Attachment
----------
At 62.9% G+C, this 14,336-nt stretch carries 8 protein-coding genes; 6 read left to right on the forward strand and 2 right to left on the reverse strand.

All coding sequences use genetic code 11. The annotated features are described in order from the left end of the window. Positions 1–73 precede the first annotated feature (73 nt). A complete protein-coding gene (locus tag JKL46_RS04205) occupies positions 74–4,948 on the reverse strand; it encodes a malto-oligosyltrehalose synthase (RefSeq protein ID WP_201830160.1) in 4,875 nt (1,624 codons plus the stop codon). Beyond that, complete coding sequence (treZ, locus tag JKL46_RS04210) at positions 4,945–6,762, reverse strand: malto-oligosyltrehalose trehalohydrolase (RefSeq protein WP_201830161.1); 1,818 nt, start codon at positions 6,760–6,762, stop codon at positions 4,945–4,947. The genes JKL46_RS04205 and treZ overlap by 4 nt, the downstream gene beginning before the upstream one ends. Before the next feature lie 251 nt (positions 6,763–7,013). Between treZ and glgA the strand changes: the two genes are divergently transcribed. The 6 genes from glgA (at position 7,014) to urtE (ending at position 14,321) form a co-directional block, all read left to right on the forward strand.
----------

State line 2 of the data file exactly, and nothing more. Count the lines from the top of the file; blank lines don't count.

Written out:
All coding sequences use genetic code 11. The annotated features are described in order from the left end of the window. Positions 1–73 precede the first annotated feature (73 nt). A complete protein-coding gene (locus tag JKL46_RS04205) occupies positions 74–4,948 on the reverse strand; it encodes a malto-oligosyltrehalose synthase (RefSeq protein ID WP_201830160.1) in 4,875 nt (1,624 codons plus the stop codon). Beyond that, complete coding sequence (treZ, locus tag JKL46_RS04210) at positions 4,945–6,762, reverse strand: malto-oligosyltrehalose trehalohydrolase (RefSeq protein WP_201830161.1); 1,818 nt, start codon at positions 6,760–6,762, stop codon at positions 4,945–4,947. The genes JKL46_RS04205 and treZ overlap by 4 nt, the downstream gene beginning before the upstream one ends. Before the next feature lie 251 nt (positions 6,763–7,013). Between treZ and glgA the strand changes: the two genes are divergently transcribed. The 6 genes from glgA (at position 7,014) to urtE (ending at position 14,321) form a co-directional block, all read left to right on the forward strand.